The day the general election results are out (6 August, 2020), will coincidentally be exactly one year since the Buddhasasana Karyasadhaka Mandalaya, an organization comprising erudite monks and Presidents or representatives of leading Buddhist societies with Venerable DiviyagahaYasassi as Chairpperson and Most Venerable Tirikunamale Ananda Mahanayaka Thera and Venerable Professor Agalakada Sirisumana Thera as Joint Secretaries, presented a memorandum to all leaders of Political Parties at the BMICH. The document itself was unique and historic because it had the signatures of the heads of all religions including the four Mahanayaka Theras, the Archbishop of Colombo, the Bishop of Colombo Diocese, All Ceylon Hindu Congress, and President, All Ceylon Jammiyathul Ulama.The memorandum was titled “Towards the dawn of a new political culture of integrity in Sri Lanka. All Heads of political parties or their representatives, several ministers and MPs and other VIPs were present. Gotabaya Rajapaksa was handed the memo when he came to the Vajiraramaya to meet the Mahanayaka Thera. He later mentioned in an official communique that he was supportive.
What was the main reason for this never before attempted move? It was an expression of the deep and justified disapproval (actually disgust) with which the general public viewed many of the then MPs – lacking education and decency. Several had not even a pass in the GCE OL examination and very many were guilty of dishonesty and corruption. Most did not know how to behave in the Legislature and were totally incapable of judicious debate. The majority of these knew only how to heckle, hoot, and use indecent language Some had dubious backgrounds too; a few guilty of proven crimes. Hence the Buddhasasana Karyasadhaka Mandalaya took it upon itself to make the very necessary and urgent request.
The very next question before I go any further is: Was this memorandum given due consideration and were selection of nominees to contest the elections made taking into account the character, suitability and acceptability as true representatives of the people with loyalty to the country? . This would apply mostly to new persons who sought party nomination. Fortunately yes. The National Peoples Party (NPP) joining forces with the JVP presents some excellent candidates. In those who had been MPs, was their previous performance in Parliament or as State Ministers taken into account and the general opinion of the public?
A huge, loud, disgusted NO is the answer. It looks as if the parties have selected even those who were Members and Ministers of the previous Parliament whom everyone knew to be corrupt with bribe taking, enriching themselves stupendously, favouring their own relatives and sycophants, and not discharging their duties creditably. The only criterion when selecting contenders for the 2020 elections appears to have been whether the person could win a seat and give an overall majority to the Party. Thus the decadent who somehow or other have a following were given nomination. Sadly those with excellent character and educational and other qualifications will probably lose to the scum who are in the jousting for ballots. That is the voting publics crime.
Opinion backed up with statistics
I have got a message from one of those who helped to draft the memorandum I refer to. He has permitted me to say he was a senior public officer with high credentials and is now in robes having given up everything but having a deep concern for the welfare and well being of this country. I called him a VVIP; he replied: Never a VVIP, maybe a VIP on some occasions.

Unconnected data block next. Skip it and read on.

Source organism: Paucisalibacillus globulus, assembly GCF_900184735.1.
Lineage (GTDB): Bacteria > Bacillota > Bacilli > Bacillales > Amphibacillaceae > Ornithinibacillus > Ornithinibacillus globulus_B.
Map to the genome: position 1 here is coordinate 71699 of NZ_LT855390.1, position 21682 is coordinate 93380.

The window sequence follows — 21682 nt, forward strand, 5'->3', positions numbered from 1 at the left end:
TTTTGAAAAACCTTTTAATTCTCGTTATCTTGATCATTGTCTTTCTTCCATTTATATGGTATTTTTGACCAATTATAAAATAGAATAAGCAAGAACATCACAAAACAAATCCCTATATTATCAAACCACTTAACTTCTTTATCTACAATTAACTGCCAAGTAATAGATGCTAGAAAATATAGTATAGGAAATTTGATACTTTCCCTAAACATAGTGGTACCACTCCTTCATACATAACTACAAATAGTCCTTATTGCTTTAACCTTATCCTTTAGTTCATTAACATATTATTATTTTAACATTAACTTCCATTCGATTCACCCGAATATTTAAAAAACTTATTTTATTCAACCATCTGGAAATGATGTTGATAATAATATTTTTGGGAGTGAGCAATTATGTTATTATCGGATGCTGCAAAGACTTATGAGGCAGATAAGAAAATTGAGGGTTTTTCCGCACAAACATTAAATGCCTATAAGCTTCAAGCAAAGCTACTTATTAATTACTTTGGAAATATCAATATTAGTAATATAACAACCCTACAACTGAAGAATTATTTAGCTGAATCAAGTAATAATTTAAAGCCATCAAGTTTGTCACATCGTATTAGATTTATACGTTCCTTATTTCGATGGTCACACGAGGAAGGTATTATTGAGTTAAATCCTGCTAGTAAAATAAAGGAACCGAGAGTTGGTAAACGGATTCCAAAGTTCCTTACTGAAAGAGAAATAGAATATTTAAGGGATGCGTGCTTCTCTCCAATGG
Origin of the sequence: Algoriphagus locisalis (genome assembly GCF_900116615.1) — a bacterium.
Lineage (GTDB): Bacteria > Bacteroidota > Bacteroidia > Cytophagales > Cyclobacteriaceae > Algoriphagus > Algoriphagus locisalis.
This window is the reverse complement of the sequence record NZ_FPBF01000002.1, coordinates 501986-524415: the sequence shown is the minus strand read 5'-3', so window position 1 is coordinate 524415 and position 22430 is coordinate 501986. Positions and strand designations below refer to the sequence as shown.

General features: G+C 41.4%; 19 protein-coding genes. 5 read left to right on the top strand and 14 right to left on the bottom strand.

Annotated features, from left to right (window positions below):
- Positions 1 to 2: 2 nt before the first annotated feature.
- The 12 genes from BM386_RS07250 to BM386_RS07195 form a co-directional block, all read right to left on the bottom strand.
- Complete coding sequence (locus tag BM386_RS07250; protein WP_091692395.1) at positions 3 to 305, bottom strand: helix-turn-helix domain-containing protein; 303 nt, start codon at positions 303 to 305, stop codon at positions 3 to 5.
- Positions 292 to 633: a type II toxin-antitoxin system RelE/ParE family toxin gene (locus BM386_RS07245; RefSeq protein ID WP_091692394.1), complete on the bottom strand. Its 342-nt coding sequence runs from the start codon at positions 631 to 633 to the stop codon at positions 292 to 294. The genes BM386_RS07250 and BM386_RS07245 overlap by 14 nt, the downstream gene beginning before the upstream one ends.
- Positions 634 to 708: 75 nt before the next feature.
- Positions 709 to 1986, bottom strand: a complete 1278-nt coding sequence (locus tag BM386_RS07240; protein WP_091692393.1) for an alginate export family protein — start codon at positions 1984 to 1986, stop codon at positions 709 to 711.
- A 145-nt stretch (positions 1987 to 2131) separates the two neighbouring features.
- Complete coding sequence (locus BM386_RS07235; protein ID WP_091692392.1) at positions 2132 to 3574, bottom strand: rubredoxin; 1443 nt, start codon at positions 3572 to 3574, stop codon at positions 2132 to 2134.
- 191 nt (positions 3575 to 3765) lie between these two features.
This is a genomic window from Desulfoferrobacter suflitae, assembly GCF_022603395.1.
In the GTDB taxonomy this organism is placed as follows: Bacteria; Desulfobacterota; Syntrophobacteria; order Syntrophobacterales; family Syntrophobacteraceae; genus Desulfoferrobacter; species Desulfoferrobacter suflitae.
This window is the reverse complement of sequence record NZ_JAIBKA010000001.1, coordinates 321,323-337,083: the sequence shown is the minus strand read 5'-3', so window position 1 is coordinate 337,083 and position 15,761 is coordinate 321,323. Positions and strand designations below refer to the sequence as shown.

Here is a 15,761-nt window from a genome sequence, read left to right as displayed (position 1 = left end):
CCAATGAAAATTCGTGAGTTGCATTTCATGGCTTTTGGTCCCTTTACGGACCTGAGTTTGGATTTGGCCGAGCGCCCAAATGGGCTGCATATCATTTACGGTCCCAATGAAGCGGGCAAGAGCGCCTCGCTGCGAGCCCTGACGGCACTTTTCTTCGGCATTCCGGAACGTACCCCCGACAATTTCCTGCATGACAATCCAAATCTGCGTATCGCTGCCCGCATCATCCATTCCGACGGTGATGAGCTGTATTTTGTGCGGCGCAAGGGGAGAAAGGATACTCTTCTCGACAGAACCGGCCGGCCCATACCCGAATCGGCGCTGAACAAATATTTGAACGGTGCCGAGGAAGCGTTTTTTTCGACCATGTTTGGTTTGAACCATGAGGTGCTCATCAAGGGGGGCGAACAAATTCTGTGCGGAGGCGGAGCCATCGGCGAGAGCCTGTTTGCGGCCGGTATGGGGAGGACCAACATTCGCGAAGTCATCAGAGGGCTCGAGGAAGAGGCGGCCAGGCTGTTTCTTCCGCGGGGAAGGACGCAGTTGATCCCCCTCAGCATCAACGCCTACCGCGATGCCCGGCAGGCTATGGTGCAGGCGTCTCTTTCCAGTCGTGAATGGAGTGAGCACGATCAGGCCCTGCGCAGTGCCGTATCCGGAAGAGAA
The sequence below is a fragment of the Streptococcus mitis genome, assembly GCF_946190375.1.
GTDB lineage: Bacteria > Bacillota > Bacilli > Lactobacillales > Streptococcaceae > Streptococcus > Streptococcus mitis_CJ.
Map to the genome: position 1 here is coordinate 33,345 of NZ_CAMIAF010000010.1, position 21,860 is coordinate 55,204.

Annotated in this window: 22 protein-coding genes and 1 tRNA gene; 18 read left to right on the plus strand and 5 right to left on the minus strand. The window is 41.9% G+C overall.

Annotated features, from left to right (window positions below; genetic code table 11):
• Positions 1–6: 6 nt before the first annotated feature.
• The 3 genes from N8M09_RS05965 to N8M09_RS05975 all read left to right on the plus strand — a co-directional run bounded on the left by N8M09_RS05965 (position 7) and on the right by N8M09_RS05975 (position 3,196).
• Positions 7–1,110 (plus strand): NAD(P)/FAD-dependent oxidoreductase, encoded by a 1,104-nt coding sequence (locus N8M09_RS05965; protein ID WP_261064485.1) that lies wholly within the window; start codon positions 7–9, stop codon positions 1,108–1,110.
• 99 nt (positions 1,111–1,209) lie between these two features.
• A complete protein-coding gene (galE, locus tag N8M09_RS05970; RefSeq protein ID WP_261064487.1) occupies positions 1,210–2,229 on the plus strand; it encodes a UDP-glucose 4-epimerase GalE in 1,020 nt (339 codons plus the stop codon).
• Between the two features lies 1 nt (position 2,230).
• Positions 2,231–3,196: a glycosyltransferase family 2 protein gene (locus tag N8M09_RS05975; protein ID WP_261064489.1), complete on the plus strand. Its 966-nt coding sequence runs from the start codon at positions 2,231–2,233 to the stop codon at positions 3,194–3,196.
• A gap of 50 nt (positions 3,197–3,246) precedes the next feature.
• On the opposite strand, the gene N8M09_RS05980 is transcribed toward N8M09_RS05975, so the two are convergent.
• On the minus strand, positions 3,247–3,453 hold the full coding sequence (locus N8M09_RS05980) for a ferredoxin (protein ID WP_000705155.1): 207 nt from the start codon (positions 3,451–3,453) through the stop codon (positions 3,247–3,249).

So please, as I will do, we must vote wisely. If possible let us make others know of the importance of their vote and to use it to stamp out as far as possible, corruption, nepotism, vice and injustice. The Ven Bhikkhu wrote: Please act according to your conscience. I, too, have avoidedpolitics throughout my life even as a layman. Evennow I avoid politics but there is aduty by our country and our people to create an environment for humangrowth. That is compassion.
He continues in his note to me:A general election is crucial because it enables the sovereignpeople to vote for a government they wish to have. In Buddhist texts we have theterm mahasammata, which means approved or accepted by the many. We now have a very civilized way of choosinga governmentand that is by casting one’s vote. Over 50 % of Sri Lanka’s population are females and I believe that almost 99% of them want to live peacefully in a decent environment. People have to understandthe value of their vote and hence, vote responsibly.
According to world indices Sri Lanka is placed 89th in corruption, 69th in Rule of Law, 71st in crime, 54th in healthy life expectancy, 130th in happiness, and 69th in qualityof life. If this country, with a majority Buddhist population, follows at least the five precepts, Sri Lanka should be within the first ten. For this to happen the country needs persons of integrity and honesty to be Members of Parliament and this is the chance in five years to send such persons to Parliament, and herald the Dawn of a new era.
Yes, we women are wiser and usually more reliable to choose correctly. Thus all Sri Lankans eligible to vote should exercise their franchise to select honest candidates with integrity. We may have party preference, but this time we must consider the choice of persons offered us and choose educated men/women of some standing. That is absolutely imperative. This is the final chance to be democratically governed. Both largest parties have split. In one, the offshoot has outgrown and outstripped its mother plant. It is said to be heading for a majority win.